The morning coat or morning suit, as the name would suggest, is meant for daytime wear.
In the evening, the maximum dress standard for men is defined by white tie attire. This is an inflexible standard even compared to the tuxedo, which most men already think of as a strict dress code.

Resist any temptation to play around with this one. Most men will never wear it, and if you find
yourself called upon to do so, stick to the classic standards:

  • An evening tailcoat -- double-breasted but worn unbuttoned, with peak lapels faced in satin or grosgrain. Black and midnight blue are the only appropriate colors, and the cutaway is straight rather than angled or swooped.
  • Formal trousers that match the material of the tailcoat, with stripes along the seam made from the same material as the lapel facings. Only suspenders are appropriate; formal and semiformal attire should never include a belt.
  • A waistcoat made of white pique, single- or double-breasted with oblong lapels and long enough to cover the trouser waist fully.
  • A wing-collared formal shirt with a stiff front placket, single cuffs fastened with links, and only one or two front studs (sometimes three for very tall men)
  • A white bowtie, generally made of pique to match the waistcoat. Either batwing or butterfly shapes are acceptable, but should always be hand-tied.
  • Black dress pumps, a formal type of slip-on shoe. Plain black oxfords can be substituted in a pinch, ideally ones made from patent leather. If plain calf oxfords are your only option, polish them to a very high shine for white tie wear.

Cultural Alternatives

Some countries may have their own native alternative to morning dress and white tie for a man's most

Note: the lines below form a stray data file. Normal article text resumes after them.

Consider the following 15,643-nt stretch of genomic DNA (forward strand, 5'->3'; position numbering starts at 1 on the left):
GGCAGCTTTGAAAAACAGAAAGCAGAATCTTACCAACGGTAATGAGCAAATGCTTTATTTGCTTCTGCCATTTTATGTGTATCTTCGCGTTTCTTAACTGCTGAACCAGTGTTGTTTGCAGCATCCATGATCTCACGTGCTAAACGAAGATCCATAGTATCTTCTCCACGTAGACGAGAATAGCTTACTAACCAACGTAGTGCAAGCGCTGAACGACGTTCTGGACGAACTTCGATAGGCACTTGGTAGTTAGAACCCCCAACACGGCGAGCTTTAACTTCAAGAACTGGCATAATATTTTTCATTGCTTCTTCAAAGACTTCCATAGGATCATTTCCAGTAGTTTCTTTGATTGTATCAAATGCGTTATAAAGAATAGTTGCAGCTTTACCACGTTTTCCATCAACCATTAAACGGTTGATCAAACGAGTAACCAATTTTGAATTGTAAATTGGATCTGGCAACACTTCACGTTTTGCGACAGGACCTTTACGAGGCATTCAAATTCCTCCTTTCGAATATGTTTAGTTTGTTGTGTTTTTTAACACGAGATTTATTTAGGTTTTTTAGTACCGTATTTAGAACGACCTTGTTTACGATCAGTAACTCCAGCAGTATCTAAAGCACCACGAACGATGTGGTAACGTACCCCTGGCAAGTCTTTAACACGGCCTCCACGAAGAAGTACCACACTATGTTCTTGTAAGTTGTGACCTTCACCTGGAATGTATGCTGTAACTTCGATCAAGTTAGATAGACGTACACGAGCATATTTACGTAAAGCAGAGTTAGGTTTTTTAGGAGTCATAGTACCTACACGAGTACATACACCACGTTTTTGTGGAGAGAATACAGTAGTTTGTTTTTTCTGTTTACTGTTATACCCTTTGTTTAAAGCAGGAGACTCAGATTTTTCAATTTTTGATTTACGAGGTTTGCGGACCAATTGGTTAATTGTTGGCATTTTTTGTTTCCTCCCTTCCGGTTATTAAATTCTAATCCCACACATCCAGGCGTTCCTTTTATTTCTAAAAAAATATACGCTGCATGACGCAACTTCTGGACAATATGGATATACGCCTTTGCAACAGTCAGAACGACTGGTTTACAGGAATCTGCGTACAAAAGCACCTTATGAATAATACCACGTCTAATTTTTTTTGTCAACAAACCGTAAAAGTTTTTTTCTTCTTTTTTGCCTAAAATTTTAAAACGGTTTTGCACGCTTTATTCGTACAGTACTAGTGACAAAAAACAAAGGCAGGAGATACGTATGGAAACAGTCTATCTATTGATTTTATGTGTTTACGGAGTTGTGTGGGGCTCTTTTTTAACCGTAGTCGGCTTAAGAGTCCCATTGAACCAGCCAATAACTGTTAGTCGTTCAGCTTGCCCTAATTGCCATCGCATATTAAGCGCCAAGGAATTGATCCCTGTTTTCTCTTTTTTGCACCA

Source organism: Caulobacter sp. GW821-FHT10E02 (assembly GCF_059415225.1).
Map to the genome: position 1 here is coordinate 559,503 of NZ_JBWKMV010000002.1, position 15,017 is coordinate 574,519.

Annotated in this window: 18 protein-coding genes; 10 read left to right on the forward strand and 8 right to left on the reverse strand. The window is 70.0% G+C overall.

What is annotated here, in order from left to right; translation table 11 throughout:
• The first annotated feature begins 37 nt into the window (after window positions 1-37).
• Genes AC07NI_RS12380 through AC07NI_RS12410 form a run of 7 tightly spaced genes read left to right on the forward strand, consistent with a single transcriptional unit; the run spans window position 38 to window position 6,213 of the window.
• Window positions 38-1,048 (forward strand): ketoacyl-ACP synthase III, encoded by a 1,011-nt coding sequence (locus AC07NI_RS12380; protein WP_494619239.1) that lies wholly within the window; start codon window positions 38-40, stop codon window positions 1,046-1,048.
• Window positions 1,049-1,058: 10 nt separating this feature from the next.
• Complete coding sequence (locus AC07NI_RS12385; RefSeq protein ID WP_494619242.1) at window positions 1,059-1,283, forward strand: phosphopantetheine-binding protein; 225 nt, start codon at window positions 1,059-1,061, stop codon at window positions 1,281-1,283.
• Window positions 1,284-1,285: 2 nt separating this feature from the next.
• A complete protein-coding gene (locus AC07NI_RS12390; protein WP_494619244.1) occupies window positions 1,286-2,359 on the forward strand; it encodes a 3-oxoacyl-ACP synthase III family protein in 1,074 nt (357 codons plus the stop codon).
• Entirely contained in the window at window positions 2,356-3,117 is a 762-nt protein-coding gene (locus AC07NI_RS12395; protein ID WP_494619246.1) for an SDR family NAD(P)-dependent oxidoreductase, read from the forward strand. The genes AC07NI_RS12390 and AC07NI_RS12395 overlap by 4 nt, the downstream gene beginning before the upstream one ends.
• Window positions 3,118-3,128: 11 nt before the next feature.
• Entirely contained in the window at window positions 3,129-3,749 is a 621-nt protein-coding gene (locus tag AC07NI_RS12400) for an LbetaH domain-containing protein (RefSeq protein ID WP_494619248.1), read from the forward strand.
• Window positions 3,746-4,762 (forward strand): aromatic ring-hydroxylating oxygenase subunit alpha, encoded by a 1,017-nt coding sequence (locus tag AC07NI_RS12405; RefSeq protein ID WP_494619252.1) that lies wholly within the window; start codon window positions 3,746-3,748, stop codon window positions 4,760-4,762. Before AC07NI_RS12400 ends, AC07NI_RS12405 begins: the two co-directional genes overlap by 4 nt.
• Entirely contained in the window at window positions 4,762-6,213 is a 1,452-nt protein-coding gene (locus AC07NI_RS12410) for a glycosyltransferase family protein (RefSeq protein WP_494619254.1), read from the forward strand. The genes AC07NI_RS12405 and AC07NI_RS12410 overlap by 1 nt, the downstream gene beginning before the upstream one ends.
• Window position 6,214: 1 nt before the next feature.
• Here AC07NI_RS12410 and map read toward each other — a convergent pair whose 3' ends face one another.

formal clothing option.

Famous examples include Scottish formal dress (which includes a kilt and sporran for men), the
Icelandic hátíðarbúningur, and the Philippine barong Tagalog.

Traditional cultural garments are also sometimes made in more elaborate forms to create a de facto
formalwear, such as the decorated dhoti and kimono sometimes worn at Indian and Japanese formal

If you belong to a culture that acknowledges an alternative to morning dress, you are of course free to
wear it (even outside its native country). Men who are not native to the culture, however, should be
wary of unwanted appropriation, and only wear such garments when expressly invited to, or when
given them as gifts in preparation for a specific event.

There are also a few situations where uniforms may be worn in place of white tie or morning dress.
High-formality military balls sometimes request dress uniforms of active servicemen and
servicewomen, and formal dress of all other attendees.

Apart from those exceptions, however, formal dress is a strict standard and should be treated as such.
On the rare occasion that a man is invited to a formal affair, he should either have proper attire made
for him, or else he should arrange a high-quality rental well in advance.